To say it was a surreal moment is an understatement. I felt like I was doing a roadblock on The Amazing Race - you don't get your clue until the old lady's satisfied with how you've performed your task.

But still, for what it was worth, it brought a smile to my face each time I thought about my morning. :)


Tempeh + broccoli + rice = my meatless Saturday lunch.

Now, here's a recap for those who need it.

Recipe
(serves 2 to 3)
- 2 packets tempeh (which means 4 large pieces in total), sliced cross-wise, about 1cm thick
- 3 to 4 shallots, sliced thinly
- 2 cloves garlic, minced
- 1 red chilli, sliced (de-seed only if you want it less spicy, or leave it out if you are cooking for children)
- 1 to 2 tbsps sugar, adjust according to taste
- Pinch of salt
- Water (about 1/2 to 3/4 cup), adjust accordingly
- 1 Tbsp kicap manis (I use Habhal's Kicap Manis)

1. Fry tempeh slices in oil till crispy. Set aside.

2. In a skillet, over a small flame, fry shallots, garlic and chilli till aromatic. When shallots have softened, add some water, sugar and salt, and continue frying till you get a caramelised syrup.

3. Throw in fried tempeh pieces into the skillet and toss to coat them evenly. Add splashes of kicap manis and continue tossing. Once all the tempeh have been coated in the sauce, dish up and serve.


Omit the chilli if you're cooking for the little ones. It's a good way to get children to start eating tempeh.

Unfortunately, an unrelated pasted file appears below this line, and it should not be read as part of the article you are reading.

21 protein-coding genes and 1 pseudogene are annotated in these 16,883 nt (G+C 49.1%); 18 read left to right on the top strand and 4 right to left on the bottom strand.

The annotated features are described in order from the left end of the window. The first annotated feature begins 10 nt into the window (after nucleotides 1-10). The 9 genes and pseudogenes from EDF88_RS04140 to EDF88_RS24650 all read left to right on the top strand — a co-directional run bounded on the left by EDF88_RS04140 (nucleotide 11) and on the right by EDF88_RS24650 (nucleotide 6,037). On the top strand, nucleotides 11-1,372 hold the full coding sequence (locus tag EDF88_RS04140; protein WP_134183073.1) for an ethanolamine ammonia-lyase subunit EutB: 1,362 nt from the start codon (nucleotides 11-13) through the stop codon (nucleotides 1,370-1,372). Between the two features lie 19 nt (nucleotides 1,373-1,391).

Friday, February 19, 2010

David Rocco's Drunken Pasta (Spaghetti Ubriachi)

I must have been a very good girl all of 2009, because for Christmas, I won not one but two cookbooks - one from Clare's blog (Chocolate Desserts by Pierre Hermé), the other from Catherine's blog (David Rocco's Dolce Vita).

I guess I was in Santa's good books (pun intended).



While I have not gone about making anything from Pierre Hermés' book (some day when I overcome my fear of making French desserts, I will ... I promise you, Clare), I have already made something from David Rocco's. I'm always more comfortable cooking than baking.



Dolce Vita is a beautiful book, filled with lots of drool-worthy, gorgeous photos of David food.



My heart skipped a beat at the HUNKS of fish. The BEEFY stew. The SMOOTH panna cotta. The RED HOT peppers. The STEAMY soups.



Mamma mia! Yes, I really can't stop gawking at David the food.

Well, today my friends, I made the first pasta dish of 2010 - Drunken Pasta. It caught my eye with its regal red colour. Quite a feat, considering there are so many other tantalising photos of David the food.